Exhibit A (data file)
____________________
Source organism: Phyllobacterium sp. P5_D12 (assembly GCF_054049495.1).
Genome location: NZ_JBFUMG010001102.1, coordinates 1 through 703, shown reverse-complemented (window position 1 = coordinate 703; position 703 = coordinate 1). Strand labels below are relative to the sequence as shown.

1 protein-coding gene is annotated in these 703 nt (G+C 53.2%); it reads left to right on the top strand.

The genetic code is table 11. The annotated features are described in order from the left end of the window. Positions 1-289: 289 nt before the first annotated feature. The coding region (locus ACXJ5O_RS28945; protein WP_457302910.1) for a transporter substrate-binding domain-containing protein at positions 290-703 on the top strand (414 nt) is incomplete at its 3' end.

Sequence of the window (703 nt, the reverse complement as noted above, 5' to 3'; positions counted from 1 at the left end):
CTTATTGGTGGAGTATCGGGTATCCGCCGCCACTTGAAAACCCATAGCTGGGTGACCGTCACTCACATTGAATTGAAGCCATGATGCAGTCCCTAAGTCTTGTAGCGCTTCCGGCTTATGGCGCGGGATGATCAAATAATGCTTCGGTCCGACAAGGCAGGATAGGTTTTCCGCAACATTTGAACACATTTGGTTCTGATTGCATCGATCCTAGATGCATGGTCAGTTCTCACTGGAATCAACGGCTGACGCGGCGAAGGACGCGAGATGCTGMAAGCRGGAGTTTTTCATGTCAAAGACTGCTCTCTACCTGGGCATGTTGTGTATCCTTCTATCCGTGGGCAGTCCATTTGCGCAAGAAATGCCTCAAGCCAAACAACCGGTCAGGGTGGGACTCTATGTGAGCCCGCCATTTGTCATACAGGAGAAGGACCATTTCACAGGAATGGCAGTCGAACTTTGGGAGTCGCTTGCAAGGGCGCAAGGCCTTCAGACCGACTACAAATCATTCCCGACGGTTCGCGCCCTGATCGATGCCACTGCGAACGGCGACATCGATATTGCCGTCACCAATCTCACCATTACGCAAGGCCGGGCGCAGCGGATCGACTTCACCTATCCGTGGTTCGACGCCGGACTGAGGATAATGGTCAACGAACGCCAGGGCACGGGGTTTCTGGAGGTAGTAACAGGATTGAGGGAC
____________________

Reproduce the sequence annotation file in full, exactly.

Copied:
Source organism: Phyllobacterium sp. P5_D12 (assembly GCF_054049495.1).
Genome location: NZ_JBFUMG010001102.1, coordinates 1 through 703, shown reverse-complemented (window position 1 = coordinate 703; position 703 = coordinate 1). Strand labels below are relative to the sequence as shown.

1 protein-coding gene is annotated in these 703 nt (G+C 53.2%); it reads left to right on the top strand.

The genetic code is table 11. The annotated features are described in order from the left end of the window. Positions 1-289: 289 nt before the first annotated feature. The coding region (locus ACXJ5O_RS28945; protein WP_457302910.1) for a transporter substrate-binding domain-containing protein at positions 290-703 on the top strand (414 nt) is incomplete at its 3' end.

Sequence of the window (703 nt, the reverse complement as noted above, 5' to 3'; positions counted from 1 at the left end):
CTTATTGGTGGAGTATCGGGTATCCGCCGCCACTTGAAAACCCATAGCTGGGTGACCGTCACTCACATTGAATTGAAGCCATGATGCAGTCCCTAAGTCTTGTAGCGCTTCCGGCTTATGGCGCGGGATGATCAAATAATGCTTCGGTCCGACAAGGCAGGATAGGTTTTCCGCAACATTTGAACACATTTGGTTCTGATTGCATCGATCCTAGATGCATGGTCAGTTCTCACTGGAATCAACGGCTGACGCGGCGAAGGACGCGAGATGCTGMAAGCRGGAGTTTTTCATGTCAAAGACTGCTCTCTACCTGGGCATGTTGTGTATCCTTCTATCCGTGGGCAGTCCATTTGCGCAAGAAATGCCTCAAGCCAAACAACCGGTCAGGGTGGGACTCTATGTGAGCCCGCCATTTGTCATACAGGAGAAGGACCATTTCACAGGAATGGCAGTCGAACTTTGGGAGTCGCTTGCAAGGGCGCAAGGCCTTCAGACCGACTACAAATCATTCCCGACGGTTCGCGCCCTGATCGATGCCACTGCGAACGGCGACATCGATATTGCCGTCACCAATCTCACCATTACGCAAGGCCGGGCGCAGCGGATCGACTTCACCTATCCGTGGTTCGACGCCGGACTGAGGATAATGGTCAACGAACGCCAGGGCACGGGGTTTCTGGAGGTAGTAACAGGATTGAGGGAC